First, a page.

Rousseff Hands Allies More Power to Boost Brazil Presidency

  • Coalition partner gains more ministries and bigger budget
  • President cuts her own salary to show commitment to austerity

Brazil’s President Dilma Rousseff has handed her biggest coalition partner greater control of the government as part of a Cabinet shakeup designed to bolster support among allies and fend off threats off impeachment.

Rousseff is giving members of the Brazilian Democratic Movement Party authority over seven ministries, including the Health Ministry that has one of the biggest budgets in Brazil’s government. The party known as the PMDB has spearheaded some of Rousseff’s main political defeats this year amid disagreement over a series of austerity measures. Friday’s move is designed to gain more support from lawmakers.

“We need political stability,” Rousseff said in Brasilia as she announced the Cabinet shuffle. "By changing some of the ministerial directors, we are making our government coalition more balanced, strengthening relations with parties and with legislators who give us political support."

Lower house President Eduardo Cunha, a member of the PMDB who opposes Rousseff, next week is expected to continue reviewing requests from politicians and citizen groups to start impeachment proceedings over charges that include corruption and doctoring fiscal accounts. She denies the allegations.

Also next week, Rousseff’s Cabinet change will face its first test when legislators vote whether to uphold her vetoes of spending bills that she says would inflate the budget deficit. Standard & Poor’s cut Brazil to junk last month, citing an erosion of fiscal accounts.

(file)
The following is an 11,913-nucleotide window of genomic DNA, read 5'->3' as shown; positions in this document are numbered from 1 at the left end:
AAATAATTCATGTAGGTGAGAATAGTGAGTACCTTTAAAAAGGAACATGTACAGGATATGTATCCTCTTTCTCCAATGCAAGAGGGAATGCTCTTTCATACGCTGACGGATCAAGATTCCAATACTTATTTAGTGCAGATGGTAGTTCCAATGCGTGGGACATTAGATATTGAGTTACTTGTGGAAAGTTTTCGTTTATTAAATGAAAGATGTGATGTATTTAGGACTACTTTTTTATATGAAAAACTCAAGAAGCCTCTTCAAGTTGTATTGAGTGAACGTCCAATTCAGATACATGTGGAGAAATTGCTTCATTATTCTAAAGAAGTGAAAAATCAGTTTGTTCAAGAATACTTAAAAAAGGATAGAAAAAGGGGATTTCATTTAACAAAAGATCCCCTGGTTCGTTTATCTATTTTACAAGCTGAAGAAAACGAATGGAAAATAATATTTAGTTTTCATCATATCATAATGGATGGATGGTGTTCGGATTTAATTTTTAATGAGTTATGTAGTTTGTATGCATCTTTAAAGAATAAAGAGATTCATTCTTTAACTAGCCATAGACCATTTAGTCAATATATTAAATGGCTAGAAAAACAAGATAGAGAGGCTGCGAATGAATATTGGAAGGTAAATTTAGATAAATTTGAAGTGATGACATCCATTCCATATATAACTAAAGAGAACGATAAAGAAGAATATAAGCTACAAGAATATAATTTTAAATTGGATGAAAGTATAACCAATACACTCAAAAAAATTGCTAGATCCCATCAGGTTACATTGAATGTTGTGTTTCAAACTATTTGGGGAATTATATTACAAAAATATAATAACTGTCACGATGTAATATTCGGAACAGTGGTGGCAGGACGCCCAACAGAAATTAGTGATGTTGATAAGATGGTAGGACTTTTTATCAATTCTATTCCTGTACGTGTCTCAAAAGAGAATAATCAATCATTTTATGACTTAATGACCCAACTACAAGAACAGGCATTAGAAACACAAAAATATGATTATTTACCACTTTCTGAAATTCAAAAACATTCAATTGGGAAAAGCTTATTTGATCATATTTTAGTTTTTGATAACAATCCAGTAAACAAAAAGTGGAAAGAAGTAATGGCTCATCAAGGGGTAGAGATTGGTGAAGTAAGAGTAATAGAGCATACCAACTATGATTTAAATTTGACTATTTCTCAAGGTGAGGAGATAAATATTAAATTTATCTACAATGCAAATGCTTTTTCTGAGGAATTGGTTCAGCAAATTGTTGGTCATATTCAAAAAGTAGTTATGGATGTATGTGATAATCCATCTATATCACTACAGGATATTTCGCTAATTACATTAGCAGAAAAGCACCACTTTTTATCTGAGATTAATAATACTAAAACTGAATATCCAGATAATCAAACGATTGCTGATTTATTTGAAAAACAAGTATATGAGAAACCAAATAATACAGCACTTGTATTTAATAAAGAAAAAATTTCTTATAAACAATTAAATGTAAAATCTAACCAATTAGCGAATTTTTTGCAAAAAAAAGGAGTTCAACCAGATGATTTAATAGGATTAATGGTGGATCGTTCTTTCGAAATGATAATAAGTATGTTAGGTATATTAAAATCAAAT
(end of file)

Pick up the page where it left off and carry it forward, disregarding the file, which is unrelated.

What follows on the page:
More Power

The PMDB previously controlled six of the government’s 39 ministries. Rousseff also on Friday eliminated eight ministries, 30 secretariats and 3,000 political appointments. She is trimming her own salary, and those of her vice president and ministers, by 10 percent. Joaquim Levy and Nelson Barbosa are keeping their jobs as finance and budget ministers, respectively. Alexandre Tombini stays as central bank president.

"The number-one goal of this cabinet reform was to appease the PDMB," said Joao Augusto de Castro Neves, Latin America director of political risk consulting firm Eurasia Group. "By giving PMDB more power, you can say she’s delegating more and more. But I wouldn’t go as far to say she’s relinquishing complete power."

The PMDB’s increased clout comes at the expense of Rousseff’s own Workers’ Party, known as the PT. Rousseff will fold secretariats representing social movements dear to her party such as equality and human rights into one ministry. She is demoting her chief of staff, Aloizio Mercadante, to education minister. Jacques Wagner of the PT will replace Mercadante, who struggled to rebuild her support in Congress.

Not everyone agrees the move will be enough to leverage enough support to approve tax increases that the government needs to avoid further credit downgrades. She may still face opposition from factions of the PMDB that didn’t benefit from the ministerial reform, Thiago de Aragao, partner and director of strategy at political-risk consulting company Arko Advice.

“We know that if we make mistakes, we need to fix them” Rousseff said. The cabinet shuffle is designed to “modernize the government’s political base, seeking a majority to improve our ability to govern.”

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